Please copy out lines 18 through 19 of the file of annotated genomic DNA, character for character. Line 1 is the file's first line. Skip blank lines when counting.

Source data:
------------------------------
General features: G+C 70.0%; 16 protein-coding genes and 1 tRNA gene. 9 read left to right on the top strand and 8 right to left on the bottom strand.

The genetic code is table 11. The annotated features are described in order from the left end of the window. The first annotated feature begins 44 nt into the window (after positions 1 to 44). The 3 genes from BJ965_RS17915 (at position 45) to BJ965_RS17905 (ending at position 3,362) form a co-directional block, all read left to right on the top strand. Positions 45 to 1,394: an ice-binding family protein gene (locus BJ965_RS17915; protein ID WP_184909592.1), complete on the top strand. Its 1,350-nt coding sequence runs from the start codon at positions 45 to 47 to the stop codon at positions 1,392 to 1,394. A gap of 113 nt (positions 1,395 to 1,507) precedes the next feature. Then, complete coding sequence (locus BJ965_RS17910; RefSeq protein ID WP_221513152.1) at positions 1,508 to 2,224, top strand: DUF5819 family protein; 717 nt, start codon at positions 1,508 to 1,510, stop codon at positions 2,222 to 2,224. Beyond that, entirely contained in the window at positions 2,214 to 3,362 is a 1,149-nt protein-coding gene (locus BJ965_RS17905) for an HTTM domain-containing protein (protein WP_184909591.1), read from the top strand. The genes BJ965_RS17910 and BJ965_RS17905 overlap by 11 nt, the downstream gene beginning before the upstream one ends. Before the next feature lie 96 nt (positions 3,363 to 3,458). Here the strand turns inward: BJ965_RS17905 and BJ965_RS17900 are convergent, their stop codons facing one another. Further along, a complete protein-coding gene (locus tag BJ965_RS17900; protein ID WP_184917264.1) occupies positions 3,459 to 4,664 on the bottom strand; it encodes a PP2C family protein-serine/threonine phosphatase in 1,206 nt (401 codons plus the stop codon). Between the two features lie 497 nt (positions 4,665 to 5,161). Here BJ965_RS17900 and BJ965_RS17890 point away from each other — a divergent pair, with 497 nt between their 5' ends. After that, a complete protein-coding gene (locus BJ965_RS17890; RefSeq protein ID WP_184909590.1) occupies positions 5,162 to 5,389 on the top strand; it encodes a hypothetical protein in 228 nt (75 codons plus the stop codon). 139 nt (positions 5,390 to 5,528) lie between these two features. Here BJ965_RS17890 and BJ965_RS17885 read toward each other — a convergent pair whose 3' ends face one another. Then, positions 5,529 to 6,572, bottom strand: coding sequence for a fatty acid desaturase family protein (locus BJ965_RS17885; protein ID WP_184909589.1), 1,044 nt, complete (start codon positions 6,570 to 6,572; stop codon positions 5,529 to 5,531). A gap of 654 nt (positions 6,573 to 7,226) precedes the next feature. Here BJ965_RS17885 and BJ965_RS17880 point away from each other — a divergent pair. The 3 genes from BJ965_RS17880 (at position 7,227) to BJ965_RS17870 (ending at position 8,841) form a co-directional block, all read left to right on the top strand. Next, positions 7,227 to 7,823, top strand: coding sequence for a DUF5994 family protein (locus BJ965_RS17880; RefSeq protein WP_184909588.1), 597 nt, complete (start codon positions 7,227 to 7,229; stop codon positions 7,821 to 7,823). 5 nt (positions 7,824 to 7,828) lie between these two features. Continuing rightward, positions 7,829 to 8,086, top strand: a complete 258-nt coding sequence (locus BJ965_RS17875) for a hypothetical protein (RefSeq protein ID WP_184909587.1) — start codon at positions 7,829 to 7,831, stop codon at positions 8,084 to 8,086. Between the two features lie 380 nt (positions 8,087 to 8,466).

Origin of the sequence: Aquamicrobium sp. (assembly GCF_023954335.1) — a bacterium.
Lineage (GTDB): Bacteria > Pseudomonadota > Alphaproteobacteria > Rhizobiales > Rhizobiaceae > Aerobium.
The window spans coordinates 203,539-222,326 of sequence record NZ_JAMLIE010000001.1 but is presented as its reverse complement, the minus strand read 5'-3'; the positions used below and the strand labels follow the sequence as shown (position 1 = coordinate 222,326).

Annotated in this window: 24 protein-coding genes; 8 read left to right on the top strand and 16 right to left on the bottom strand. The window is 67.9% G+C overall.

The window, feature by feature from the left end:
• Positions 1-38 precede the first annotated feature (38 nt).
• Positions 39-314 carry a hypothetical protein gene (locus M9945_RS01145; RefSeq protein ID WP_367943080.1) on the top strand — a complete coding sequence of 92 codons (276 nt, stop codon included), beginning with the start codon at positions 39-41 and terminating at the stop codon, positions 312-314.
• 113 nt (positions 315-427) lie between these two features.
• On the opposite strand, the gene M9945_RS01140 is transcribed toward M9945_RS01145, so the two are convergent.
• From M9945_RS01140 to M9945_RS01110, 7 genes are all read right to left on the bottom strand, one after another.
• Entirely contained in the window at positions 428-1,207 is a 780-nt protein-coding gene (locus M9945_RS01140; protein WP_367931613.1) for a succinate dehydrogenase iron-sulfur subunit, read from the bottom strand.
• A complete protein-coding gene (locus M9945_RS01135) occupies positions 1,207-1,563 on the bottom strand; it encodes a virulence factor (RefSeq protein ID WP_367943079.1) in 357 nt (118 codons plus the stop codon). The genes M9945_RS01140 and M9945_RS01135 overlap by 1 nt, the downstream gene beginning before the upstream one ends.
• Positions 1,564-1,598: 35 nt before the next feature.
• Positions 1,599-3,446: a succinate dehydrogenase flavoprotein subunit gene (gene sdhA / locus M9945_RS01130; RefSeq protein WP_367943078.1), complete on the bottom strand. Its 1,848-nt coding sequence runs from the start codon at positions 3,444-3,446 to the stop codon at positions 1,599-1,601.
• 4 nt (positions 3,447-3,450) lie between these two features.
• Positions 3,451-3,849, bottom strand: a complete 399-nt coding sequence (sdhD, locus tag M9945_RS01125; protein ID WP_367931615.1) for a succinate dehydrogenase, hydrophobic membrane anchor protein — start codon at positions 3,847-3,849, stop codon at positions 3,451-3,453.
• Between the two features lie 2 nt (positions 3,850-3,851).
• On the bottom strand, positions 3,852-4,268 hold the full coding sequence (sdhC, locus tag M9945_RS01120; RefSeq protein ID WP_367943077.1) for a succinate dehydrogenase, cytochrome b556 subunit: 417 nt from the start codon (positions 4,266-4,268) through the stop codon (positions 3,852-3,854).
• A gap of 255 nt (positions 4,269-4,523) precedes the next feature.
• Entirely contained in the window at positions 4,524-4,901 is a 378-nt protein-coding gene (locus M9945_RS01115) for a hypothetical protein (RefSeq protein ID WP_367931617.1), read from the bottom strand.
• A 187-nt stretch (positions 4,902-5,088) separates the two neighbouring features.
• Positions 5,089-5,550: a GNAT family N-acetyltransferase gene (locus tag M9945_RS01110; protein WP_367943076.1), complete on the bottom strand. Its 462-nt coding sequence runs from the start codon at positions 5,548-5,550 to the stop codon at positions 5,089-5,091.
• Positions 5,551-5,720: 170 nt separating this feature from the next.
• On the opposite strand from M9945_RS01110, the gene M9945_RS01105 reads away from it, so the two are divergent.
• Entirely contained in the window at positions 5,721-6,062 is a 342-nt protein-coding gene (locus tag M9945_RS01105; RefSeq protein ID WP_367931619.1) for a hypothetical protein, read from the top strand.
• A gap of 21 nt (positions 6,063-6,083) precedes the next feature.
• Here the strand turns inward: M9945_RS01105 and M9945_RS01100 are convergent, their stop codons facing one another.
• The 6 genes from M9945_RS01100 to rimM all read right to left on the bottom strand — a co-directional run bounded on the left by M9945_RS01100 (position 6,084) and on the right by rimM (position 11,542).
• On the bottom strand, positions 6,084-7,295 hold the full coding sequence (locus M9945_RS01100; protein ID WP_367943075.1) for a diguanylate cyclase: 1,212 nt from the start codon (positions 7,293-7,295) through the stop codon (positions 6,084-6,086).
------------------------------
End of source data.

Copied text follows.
• Positions 3,451-3,849, bottom strand: a complete 399-nt coding sequence (sdhD, locus tag M9945_RS01125; protein ID WP_367931615.1) for a succinate dehydrogenase, hydrophobic membrane anchor protein — start codon at positions 3,847-3,849, stop codon at positions 3,451-3,453.
• Between the two features lie 2 nt (positions 3,850-3,851).